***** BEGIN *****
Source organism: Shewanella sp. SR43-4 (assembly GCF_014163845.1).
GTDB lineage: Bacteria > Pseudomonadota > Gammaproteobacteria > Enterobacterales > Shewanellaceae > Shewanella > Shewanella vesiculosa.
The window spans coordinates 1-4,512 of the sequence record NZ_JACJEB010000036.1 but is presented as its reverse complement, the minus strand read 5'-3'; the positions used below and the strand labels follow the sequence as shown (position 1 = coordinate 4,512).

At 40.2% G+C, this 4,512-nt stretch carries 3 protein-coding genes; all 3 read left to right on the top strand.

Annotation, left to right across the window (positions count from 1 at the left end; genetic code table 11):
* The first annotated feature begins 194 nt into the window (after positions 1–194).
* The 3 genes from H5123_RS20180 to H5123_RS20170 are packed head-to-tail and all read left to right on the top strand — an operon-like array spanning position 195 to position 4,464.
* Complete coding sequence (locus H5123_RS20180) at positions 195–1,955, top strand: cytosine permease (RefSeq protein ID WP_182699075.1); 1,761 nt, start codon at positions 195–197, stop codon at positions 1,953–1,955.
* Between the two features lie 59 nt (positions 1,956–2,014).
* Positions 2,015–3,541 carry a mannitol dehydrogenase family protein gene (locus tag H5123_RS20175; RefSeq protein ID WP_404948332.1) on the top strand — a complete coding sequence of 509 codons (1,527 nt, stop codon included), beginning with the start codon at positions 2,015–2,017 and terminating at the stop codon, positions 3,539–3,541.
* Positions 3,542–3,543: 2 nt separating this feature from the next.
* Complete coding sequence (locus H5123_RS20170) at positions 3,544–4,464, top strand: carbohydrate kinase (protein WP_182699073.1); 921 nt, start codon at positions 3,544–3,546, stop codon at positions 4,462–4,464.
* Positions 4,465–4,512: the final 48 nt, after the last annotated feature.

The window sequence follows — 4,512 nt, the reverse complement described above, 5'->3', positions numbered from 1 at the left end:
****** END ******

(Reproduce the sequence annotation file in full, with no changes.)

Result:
Source organism: Shewanella sp. SR43-4 (assembly GCF_014163845.1).
GTDB lineage: Bacteria > Pseudomonadota > Gammaproteobacteria > Enterobacterales > Shewanellaceae > Shewanella > Shewanella vesiculosa.
The window spans coordinates 1-4,512 of the sequence record NZ_JACJEB010000036.1 but is presented as its reverse complement, the minus strand read 5'-3'; the positions used below and the strand labels follow the sequence as shown (position 1 = coordinate 4,512).

At 40.2% G+C, this 4,512-nt stretch carries 3 protein-coding genes; all 3 read left to right on the top strand.

Annotation, left to right across the window (positions count from 1 at the left end; genetic code table 11):
* The first annotated feature begins 194 nt into the window (after positions 1–194).
* The 3 genes from H5123_RS20180 to H5123_RS20170 are packed head-to-tail and all read left to right on the top strand — an operon-like array spanning position 195 to position 4,464.
* Complete coding sequence (locus H5123_RS20180) at positions 195–1,955, top strand: cytosine permease (RefSeq protein ID WP_182699075.1); 1,761 nt, start codon at positions 195–197, stop codon at positions 1,953–1,955.
* Between the two features lie 59 nt (positions 1,956–2,014).
* Positions 2,015–3,541 carry a mannitol dehydrogenase family protein gene (locus tag H5123_RS20175; RefSeq protein ID WP_404948332.1) on the top strand — a complete coding sequence of 509 codons (1,527 nt, stop codon included), beginning with the start codon at positions 2,015–2,017 and terminating at the stop codon, positions 3,539–3,541.
* Positions 3,542–3,543: 2 nt separating this feature from the next.
* Complete coding sequence (locus H5123_RS20170) at positions 3,544–4,464, top strand: carbohydrate kinase (protein WP_182699073.1); 921 nt, start codon at positions 3,544–3,546, stop codon at positions 4,462–4,464.
* Positions 4,465–4,512: the final 48 nt, after the last annotated feature.

The window sequence follows — 4,512 nt, the reverse complement described above, 5'->3', positions numbered from 1 at the left end: